People hate light switches in The Unborn. They find themselves, in three connected scenes, flicking them on and off no less than ten times. At least one character is smart enough to look outside to see if other lights are on to determine if the storm outside was the cause of it.

That said, characters tend to do odd things throughout the movie. In the opening scene alone, Casey Beldon (Odette Yustman) stops her morning jog, stares at a discarded glove laying on the street, and for some mysterious reason, finds it curious. Is the audience supposed to be scared? If so, it fails, because most people are going to wonder why anyone would stop on a deserted jogging trail to pick up a random blue glove.

The Unborn is one of those horror movies, and the term “horror” is used loosely here, where time is stretched thin. Movies are required to hit a certain running time to be considered feature length, and Unborn struggles to make it.

Included are dreadfully boring scenes of explanation, of course by an old woman who turns out to be related to Casey. In some long-winded exposition, we learn the spiritual anomaly affecting Casey is somehow connected to a Nazi death camp, where a young boy was killed and came back to life.

This of course means the old woman will meet her fate at the hands of this disturbance, which happens to take place in the worst nursing home in the country. None of the night staff hears her screaming, falling down stairs, a wheelchair tipping over, or comes to investigate when the lights go out. Someone deserves a refund on their healthcare bill.

Unborn doesn’t even follow its own rules. We’re told before an exorcism in an impossibly drawn out conversation, that a priest will read in Hebrew, while others translate (apparently for no reason other than to include the audience; subtitles are such a pain). When needed, the movie changes that rule so when the priest is the only one left who can read, it’s all in plain English.

It used to be that kids would at least have to think about how to sneak into a horror movie before they rot their brains with junk like this. Now they can walk in thanks to the PG-13, and they end up being cheated out of the best parts, and anything resembling a good movie. How times have changed. The best part of Unborn? Imagining how the actors kept a straight face through the filming process. [xrr rating=1/5 label=Movie]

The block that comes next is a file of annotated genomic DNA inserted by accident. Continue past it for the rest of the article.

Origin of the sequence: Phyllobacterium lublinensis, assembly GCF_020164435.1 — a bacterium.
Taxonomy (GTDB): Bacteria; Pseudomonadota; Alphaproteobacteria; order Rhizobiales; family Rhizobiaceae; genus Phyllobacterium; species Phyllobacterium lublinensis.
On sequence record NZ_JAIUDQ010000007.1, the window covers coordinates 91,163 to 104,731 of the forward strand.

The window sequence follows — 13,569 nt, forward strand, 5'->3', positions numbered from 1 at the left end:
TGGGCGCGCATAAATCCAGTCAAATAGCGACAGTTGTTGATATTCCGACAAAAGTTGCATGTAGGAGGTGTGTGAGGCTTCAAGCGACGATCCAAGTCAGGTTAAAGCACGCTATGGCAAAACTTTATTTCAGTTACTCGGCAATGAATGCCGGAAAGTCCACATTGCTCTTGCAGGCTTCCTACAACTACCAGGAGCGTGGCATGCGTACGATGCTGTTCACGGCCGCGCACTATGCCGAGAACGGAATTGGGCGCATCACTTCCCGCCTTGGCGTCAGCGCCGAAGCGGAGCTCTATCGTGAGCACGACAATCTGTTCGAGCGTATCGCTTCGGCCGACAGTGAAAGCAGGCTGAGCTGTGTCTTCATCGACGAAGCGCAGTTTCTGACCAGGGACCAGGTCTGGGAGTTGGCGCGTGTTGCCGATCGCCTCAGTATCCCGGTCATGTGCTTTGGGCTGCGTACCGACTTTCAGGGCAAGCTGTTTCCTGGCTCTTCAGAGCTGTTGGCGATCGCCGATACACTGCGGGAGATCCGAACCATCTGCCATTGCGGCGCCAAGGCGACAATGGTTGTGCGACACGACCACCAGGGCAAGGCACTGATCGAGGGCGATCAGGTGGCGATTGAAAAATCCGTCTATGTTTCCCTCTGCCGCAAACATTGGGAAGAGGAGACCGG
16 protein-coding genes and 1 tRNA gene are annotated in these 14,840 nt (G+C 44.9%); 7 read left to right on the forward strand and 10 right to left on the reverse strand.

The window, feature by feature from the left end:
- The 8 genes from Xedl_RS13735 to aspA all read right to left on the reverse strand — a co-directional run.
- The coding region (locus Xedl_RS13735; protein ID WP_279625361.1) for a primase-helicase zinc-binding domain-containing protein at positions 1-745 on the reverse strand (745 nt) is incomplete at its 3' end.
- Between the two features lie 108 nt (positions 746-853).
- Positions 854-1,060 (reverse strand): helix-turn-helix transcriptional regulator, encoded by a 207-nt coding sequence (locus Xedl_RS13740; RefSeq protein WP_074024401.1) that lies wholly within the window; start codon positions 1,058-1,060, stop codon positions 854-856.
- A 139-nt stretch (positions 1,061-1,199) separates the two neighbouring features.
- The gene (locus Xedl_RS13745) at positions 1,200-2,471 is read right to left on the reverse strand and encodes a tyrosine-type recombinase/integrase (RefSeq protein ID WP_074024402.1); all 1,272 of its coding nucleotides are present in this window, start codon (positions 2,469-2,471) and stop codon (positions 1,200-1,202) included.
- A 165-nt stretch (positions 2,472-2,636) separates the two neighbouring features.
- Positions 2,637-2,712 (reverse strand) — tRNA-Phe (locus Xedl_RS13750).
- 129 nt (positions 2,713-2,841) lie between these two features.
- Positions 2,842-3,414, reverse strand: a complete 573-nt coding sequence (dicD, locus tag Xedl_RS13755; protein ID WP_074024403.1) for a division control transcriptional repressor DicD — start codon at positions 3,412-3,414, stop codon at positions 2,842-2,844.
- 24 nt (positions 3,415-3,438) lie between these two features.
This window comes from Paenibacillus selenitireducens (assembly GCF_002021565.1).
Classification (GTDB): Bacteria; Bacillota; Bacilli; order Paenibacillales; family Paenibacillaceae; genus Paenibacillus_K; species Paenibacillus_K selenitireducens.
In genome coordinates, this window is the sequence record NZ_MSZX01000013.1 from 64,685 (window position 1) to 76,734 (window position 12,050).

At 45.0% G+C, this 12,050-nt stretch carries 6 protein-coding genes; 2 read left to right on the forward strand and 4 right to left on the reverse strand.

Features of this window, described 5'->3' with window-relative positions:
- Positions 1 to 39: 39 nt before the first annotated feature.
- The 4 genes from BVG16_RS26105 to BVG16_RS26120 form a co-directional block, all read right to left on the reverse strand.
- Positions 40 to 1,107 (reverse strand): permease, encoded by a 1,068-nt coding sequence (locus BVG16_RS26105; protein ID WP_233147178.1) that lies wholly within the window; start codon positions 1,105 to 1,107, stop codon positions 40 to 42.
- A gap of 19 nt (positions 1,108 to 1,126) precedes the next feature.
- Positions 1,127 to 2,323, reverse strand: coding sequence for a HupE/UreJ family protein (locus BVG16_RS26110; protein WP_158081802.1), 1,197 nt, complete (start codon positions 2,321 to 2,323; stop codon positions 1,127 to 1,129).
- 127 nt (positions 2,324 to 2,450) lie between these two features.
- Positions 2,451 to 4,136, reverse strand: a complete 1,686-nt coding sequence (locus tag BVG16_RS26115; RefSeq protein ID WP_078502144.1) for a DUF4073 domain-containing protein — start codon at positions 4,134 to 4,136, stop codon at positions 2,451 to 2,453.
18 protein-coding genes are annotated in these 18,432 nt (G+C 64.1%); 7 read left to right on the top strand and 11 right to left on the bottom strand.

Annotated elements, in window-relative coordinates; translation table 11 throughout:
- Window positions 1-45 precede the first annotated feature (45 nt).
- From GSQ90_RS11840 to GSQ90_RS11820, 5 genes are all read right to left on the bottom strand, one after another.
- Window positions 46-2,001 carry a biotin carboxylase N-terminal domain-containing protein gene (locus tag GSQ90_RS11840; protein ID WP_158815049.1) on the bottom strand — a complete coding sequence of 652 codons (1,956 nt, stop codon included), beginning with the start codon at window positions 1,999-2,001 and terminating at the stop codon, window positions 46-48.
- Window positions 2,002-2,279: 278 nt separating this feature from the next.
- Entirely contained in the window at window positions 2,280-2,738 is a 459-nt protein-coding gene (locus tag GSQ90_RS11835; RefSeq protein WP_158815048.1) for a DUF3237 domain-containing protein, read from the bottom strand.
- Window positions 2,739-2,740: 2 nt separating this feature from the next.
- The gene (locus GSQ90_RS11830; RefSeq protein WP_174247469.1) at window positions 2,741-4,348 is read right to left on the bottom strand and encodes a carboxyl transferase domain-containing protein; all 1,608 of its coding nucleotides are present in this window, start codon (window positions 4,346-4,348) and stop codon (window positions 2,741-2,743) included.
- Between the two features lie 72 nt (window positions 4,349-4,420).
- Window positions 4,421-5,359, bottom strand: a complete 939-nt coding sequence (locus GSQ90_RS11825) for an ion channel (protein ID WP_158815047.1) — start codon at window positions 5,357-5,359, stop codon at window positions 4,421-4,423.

Universal delivers a strong VC-1 encode with some sporadic, notable issues. Detail is exceptional, helped along by an excellent level of sharpness. Blacks are deep, although black crush is significant from time to time.

The film is drenched in a blue hue, apparently a color that makes horror movies scarier. However, flesh tones are surprisingly accurate. Unborn has issues in darker scenes though, especially during the conversation at the 40 minute mark, where a definite drop in detail causes a murky, sub-par quality to seep into the transfer. It happens in a few other spots as well, which is a shame considering how close this disc is to perfection. [xrr rating=4/5 label=Video]

A DTS-HD track is relatively mundane, the biggest disappointment being a subdued rattle in the low end. The sub never makes it to full volume. Surrounds kick in nicely during the exorcism, with whipping winds and positional voices. A club scene early in the film is marginal in terms of its immersion. Since the film’s “scares” are weak, it tends to overpower the sound field to generate a jolt in the viewer, causing a volume imbalance. [xrr rating=4/5 label=Audio]

Despite making a depressing profit at the box office, the film comes with six minutes of deleted scenes and generic BD-Live support. Can you blame anyone involved for not wanting to talk about it during a commentary? [xrr rating=1/5 label=Extras]

Leave a Reply

Your email address will not be published. Required fields are marked *